Man who served 12 years for murder after blind eyewitness testified against him files lawsuit

Francis Akhalbey May 28, 2024
Darien Harris was convicted of murder after a blind eyewitness testified against him -- Photo Credit: Illinois Department of Corrections

A Chicago man, who was sentenced to 76 years in prison for murder after evidence from a legally blind eyewitness was used against him, has filed a lawsuit against the city and police department.

According to The Associated Press, Darien Harris had served a total of 12 years in prison for the 2011 murder when he was ultimately freed in December. Harris was convicted in 2014, and his eventual release came after The Exoneration Project proved the legally blind eyewitness had advanced glaucoma and provided false information about his eyesight.

As previously reported by Face2Face Africa, Harris was 18 when he was charged in connection with the 2011 South Side gas station shooting that killed one and injured another. But Harris, who maintained his innocence, claimed he was home watching LeBron James in the NBA finals game with the Miami Heat and the Dallas Mavericks during the 2011 shooting for which he was convicted.

A key eyewitness, Dexter Saffold, who was a passerby at the time of the shooting, identified Harris as the culprit in a police lineup and also maintained that stance in court. It was ultimately revealed that Saffold was legally blind due to glaucoma but didn’t disclose this during the trial, as reported by Daily Mail.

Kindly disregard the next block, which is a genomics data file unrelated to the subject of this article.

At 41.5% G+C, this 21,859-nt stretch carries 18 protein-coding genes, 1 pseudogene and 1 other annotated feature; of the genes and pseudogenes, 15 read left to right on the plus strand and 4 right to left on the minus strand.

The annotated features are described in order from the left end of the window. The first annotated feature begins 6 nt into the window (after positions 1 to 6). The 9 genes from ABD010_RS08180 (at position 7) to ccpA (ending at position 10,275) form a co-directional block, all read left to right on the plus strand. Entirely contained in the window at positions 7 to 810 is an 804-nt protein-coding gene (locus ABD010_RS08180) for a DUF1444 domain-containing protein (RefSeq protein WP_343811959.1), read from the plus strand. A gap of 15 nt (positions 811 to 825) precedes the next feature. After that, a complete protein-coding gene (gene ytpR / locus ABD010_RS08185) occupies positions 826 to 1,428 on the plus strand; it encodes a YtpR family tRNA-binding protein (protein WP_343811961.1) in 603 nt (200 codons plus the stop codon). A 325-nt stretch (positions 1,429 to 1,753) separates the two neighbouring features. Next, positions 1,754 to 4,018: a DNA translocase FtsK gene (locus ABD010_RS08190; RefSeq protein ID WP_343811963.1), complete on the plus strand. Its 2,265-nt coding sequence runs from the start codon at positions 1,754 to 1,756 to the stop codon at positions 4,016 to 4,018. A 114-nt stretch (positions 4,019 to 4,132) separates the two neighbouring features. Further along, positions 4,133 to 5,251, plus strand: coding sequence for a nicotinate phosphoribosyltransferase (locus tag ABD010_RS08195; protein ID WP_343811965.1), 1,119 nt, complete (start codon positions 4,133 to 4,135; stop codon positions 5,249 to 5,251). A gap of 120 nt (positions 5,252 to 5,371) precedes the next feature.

Saffold was said to be suffering from diabetes, and Harris’ trial attorney asked him if that condition impacted his eyesight. And though he responded in the affirmative, Saffold said he did not have issues with his vision, per The Associated Press. Court records, however, revealed that Saffold’s doctor had declared him legally blind 9 years prior to the fatal shooting. 

A gas station attendant also took the stand and said Harris wasn’t the culprit. Harris in the April lawsuit accused police of “egregious misconduct” and fabricating “evidence, including false witness statements and identifications through such tactics as coercion, threats, fact-feeding, and promises of leniency,” The Chicago Tribune reported. 

The plaintiff also alleges his case was not “an isolated incident” as the Area 2 headquarters has “part of patterns and practices of systemic police misconduct.” Harris told the news outlet he’s currently facing challenges with regard to getting back on his feet.

“I don’t have any financial help. I’m still (treated like) a felon, so I can’t get a good job. It’s hard for me to get into school,” Harris, who is seeking compensation, said. “I’ve been so lost. … I feel like they took a piece of me that is hard for me to get back.”

What happened?

On June 7, 2011, Rondell Moore, 23, sought help at a Woodlawn BP gas station due to car troubles. A local mechanic arrived on a bike to assist, but Moore was tragically shot three times and died while trying to escape. The 51-year-old mechanic survived with bullet wounds to his back and arm.

Despite the absence of surveillance footage capturing the shooting, prosecutors revealed that a video did depict an individual walking away from a black Lexus, circling the gas station building, and subsequently running away from the area where the shooting took place. The video revealed a man with a physique and hairstyle resembling Harris, but his face wasn’t visible.

Shortly after the shooting, Harris was arrested based on witness Saffold’s account, who claimed to have seen the incident on his way home from a fast-food restaurant. Saffold identified Harris in a police lineup and reiterated this in court, forming the basis of Cook County Judge Nicholas Ford’s ruling. But the judge did not know Saffold’s health status as a legally blind person.

Harris’s attorney, Myerscough-Mueller, alleged police misconduct influenced these identifications.

Last Edited by:Mildred Europa Taylor Updated: May 28, 2024

Conversations

Must Read

Connect with us

Join our Mailing List to Receive Updates